Written By: Fletcher Bonin
Noname, ironically, is making quite a name herself with her latest album, Telefone. This ten track release is as genuine and original as everything she’s ever done. Noname is the female version of Chance the Rapper, and in my opinion it is only a matter of time before she achieves similar acclaim. Like Chance, she is based out of Chicago, and she refuses to be signed by the greedy, mechanical corporations that are most major music labels. She and Chance even perform together sometimes, sharing this same desire to remain unsigned and thus more in charge of their own artistic direction. Telefone is smooth and artistic, featuring trickling synth piano instrumentals and unexpected, alternative beats. Her flow is relaxed and continuous over these enchanting beats. Her lyrics are complex and personal, and worth looking up if you have the time. She tells a story through each song from a place of comfort and reflection, making for truly great music.
It is hard for me to decide which track off this album is my favorite, as each one topped charts at different times. However, if forced to decide, I would say that ‘Reality Check’ featuring Eryn Allen Kane and Akenya is my favorite. Lyrically, it is powerful, moving and intriguing. The song starts out with a light, tripping instrumental and then Noname comes in, rapping deliberately laconic, “opportunity knockin, a nigga was out for coffee, inadequate like my window, the Grammy’s is way too lofty.” This reference of the Grammy’s being too lofty is true to her anti-label message, here promoting it in song.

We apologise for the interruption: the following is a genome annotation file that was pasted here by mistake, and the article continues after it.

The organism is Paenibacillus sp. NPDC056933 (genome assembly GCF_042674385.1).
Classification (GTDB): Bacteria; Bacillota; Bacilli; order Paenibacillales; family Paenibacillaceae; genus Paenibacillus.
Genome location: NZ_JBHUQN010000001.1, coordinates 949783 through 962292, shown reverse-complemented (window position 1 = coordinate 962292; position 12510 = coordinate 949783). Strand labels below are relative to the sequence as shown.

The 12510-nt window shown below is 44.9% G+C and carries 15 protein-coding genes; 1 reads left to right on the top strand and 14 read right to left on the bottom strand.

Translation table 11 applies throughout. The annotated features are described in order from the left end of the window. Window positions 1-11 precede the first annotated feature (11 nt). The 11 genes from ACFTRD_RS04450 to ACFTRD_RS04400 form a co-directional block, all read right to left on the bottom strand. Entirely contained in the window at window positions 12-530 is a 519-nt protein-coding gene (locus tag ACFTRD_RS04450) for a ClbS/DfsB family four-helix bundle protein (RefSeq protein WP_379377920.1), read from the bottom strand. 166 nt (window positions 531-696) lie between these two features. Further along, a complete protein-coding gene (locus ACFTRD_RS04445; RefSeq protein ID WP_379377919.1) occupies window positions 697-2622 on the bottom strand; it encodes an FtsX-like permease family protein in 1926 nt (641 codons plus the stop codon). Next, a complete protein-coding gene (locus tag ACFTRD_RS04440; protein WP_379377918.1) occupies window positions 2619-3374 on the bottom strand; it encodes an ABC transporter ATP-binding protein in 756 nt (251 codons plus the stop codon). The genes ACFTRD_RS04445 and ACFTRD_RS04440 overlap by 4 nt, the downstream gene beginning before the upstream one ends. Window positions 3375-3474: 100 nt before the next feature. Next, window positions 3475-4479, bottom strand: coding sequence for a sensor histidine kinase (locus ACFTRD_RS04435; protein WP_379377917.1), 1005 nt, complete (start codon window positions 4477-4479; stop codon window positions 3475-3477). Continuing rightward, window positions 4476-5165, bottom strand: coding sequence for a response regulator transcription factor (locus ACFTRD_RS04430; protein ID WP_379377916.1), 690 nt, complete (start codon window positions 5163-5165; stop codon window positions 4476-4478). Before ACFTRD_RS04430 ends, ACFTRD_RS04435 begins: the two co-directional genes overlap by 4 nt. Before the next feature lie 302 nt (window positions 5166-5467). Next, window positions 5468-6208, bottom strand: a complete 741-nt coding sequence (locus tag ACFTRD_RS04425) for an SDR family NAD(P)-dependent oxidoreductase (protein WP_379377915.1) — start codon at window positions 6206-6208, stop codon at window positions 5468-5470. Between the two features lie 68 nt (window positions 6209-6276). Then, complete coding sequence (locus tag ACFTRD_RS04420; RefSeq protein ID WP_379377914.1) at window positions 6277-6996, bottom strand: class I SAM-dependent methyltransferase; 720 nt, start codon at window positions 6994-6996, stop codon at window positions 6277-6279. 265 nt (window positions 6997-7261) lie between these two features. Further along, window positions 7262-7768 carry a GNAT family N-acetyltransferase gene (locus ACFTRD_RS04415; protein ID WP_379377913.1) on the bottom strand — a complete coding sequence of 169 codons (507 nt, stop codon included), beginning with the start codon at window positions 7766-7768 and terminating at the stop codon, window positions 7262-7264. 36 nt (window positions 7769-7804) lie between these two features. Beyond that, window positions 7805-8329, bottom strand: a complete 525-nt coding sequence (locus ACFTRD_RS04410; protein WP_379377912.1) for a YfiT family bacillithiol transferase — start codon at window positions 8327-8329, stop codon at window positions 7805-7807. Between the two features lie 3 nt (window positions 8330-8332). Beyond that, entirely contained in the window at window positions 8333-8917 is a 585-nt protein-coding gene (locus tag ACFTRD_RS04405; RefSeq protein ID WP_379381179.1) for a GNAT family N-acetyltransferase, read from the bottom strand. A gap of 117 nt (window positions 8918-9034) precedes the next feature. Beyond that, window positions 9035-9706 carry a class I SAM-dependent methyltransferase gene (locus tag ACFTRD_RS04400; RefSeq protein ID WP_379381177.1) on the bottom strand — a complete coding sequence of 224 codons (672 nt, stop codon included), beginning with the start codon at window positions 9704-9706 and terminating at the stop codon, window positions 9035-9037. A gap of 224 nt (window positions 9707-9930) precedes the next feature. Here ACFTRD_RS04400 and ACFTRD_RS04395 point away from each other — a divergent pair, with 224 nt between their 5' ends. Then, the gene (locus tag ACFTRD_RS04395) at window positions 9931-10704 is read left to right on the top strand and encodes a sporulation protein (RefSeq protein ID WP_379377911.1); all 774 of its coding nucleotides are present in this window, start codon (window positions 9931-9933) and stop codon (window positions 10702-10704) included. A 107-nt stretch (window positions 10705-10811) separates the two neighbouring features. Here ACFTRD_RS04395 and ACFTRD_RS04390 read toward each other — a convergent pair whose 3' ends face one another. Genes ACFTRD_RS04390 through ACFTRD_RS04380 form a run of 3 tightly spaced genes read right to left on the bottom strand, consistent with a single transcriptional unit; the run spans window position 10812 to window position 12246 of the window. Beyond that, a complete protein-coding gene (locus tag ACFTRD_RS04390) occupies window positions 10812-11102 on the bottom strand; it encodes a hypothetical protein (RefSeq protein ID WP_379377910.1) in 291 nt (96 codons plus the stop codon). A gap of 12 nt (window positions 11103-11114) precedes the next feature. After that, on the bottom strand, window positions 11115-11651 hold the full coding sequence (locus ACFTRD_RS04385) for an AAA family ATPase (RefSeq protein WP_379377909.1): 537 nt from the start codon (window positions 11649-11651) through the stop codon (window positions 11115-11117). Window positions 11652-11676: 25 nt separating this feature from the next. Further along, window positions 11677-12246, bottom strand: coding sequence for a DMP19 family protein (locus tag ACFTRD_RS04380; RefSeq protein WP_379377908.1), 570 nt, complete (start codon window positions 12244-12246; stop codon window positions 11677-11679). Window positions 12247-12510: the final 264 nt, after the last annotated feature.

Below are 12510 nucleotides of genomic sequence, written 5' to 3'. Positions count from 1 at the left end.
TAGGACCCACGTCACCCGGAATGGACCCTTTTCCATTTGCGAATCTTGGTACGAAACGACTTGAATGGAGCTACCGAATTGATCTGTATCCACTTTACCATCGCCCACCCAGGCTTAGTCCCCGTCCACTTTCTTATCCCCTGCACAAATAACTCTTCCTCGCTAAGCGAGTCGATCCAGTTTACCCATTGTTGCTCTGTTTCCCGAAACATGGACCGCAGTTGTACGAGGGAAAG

‘Shadow Man’ has been a favorite of mine since its release as a single earlier this year. The song features the talented trio of Saba, Smino, and Phoelix singing and rapping over a luxurious, slow, snapping backbeat. Again, Noname enters relaxed, loosely rapping “shadow man, shadow box dance in the dark with me, there’s resonating agony, these apathy for caskets, everything I ever love I lost in the magic.” The lyrics go on with thought provoking stories, descriptive references and fascinating diction. Lyrically, Noname is my favorite rapper in the game right now. She departs from usual rap themes such as money, drugs, violence and even love in favor of telling a story. There is a truth and honesty to her words that are rare and essential in the modern rap industry. I hope that by remaining unsigned, she can continue to produce masterpieces like this. Her talent and unique sound make Telefone a sublime album fit for heavy rotation. Add this album to your library, hit shuffle, and then let it take you away.
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